Aptonym: Debi Humann, city of Edmonds human resources director
A: It was accidental really. I actually applied for a reception position back in 1999. At the time, I was really thinking of the city of Edmonds because I had school-age children and was working in downtown Seattle, and had the concern of trying to get home in time and all that.
And the receptionist job supported the HR department and the mayor and the fire department. So over the course of 10 years all together, I've had five jobs. So really I can't hold a job. Ha!
I was HR assistant, HR analyst, HR manager and HR director, which I've had for about five or six years. It's been a fun and exciting ride and definitely everybody was intrigued by my name.
Q: Would you change your name if you could, and why or why not?
A: No. And this is going to be an interesting answer.
It's my married name, from which I am now divorced. I guess I've kept it because I've been a Humann longer than I've been anything else.
I got married at 20 years old and, oh yes, I was married for 29 years, and he's a great guy. I'll add that my kids actually asked me what I was going to do about my name when I divorced, and then I asked him and he said, "Of course. Sure, keep the name."
I really do like having a rather unique name. It usually makes people smile when they hear what I do for a living, and it kind of cracks them up and it's an icebreaker, and in my particular job, whenever you can give someone something to smile about, that helps I think.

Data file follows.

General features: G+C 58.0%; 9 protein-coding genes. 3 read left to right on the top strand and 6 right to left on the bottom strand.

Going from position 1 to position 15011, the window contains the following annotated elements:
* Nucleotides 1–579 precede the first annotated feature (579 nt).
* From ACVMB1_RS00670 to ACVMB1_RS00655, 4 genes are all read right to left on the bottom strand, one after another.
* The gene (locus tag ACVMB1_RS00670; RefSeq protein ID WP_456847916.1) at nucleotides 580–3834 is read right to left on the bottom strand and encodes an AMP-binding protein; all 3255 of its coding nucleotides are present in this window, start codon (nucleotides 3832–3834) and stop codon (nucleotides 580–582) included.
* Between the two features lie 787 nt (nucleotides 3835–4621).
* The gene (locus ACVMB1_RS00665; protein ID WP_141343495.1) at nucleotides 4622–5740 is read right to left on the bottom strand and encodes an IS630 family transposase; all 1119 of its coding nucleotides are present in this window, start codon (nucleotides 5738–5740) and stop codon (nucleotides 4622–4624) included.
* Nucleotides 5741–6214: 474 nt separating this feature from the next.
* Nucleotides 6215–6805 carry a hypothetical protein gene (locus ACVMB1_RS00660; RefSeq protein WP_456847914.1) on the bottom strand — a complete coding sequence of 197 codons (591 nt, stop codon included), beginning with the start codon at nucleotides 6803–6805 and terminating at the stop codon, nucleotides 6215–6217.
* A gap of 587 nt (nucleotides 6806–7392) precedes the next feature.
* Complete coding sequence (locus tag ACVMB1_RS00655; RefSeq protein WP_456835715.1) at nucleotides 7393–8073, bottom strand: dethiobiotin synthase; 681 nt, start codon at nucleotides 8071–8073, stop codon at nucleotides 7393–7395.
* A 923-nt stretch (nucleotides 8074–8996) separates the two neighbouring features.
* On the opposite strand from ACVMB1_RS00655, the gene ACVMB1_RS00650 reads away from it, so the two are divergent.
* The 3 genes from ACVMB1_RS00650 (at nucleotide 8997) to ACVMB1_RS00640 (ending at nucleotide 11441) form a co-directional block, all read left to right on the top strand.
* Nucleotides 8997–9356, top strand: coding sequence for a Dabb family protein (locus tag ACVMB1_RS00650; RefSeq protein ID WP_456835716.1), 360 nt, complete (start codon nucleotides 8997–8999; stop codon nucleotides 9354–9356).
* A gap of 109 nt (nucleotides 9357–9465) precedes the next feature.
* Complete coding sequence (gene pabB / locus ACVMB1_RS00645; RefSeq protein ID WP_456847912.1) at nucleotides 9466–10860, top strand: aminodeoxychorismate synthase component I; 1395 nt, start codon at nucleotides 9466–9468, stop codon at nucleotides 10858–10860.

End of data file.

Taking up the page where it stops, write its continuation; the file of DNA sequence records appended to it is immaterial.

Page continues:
Q: If you could choose another career, what would it be?
A: I wouldn't. I really like what I do. And yes, I deal with the employees' tragedies, but the marriages and births and those kinds of things are awesome. I've worked here long enough that going to Starbucks before work, I'm stopped two or three times, but I really enjoy it.
Besides, my maiden name was Rice, so I would have had to go into ethnic foods or something like that.
Q: How do you know when someone has picked up on the fact that your name is an aptonym?
A: They start laughing or I'll get "Are you kidding," and that kind of thing. I have to admit, it's kind of unique.
Q: How do people react to the combination of your name and job? Do they get it? Any funny stories as a result?
A: What I hear more often than not is "You are aptly named." From the ladies planting flowers on the corner to the police officers in their cruisers, they'll say "Oh yeah, Debi. She is aptly named."
I deal with humans and that suits me. I find in this job, just like on any job when you are dealing with sad stuff, the job gets to you, but I know I can help and that's the good part. Sometimes just listening to somebody is helpful, and that's my job, trying to make things better, that goes for anybody in HR.
What's an aptonym?
It's a name aptly suited to its owner. Read more stories about apt names at www.heraldnet.com/aptonyms.
About this series
The word is "aptonym."
It refers to people whose name suggests key attributes of their jobs, professions or lives. Their names might have, in fact, influenced their lives or careers.
It's no surprise that The Herald has found lots of these people living in our area. They are vital members of the community, as well as being good sports for playing along.
So for the third summer and for the next several weeks, we'll be profiling our local aptonyms. If you happen to know an aptonym or are one yourself, send the name to firstname.lastname@example.org.
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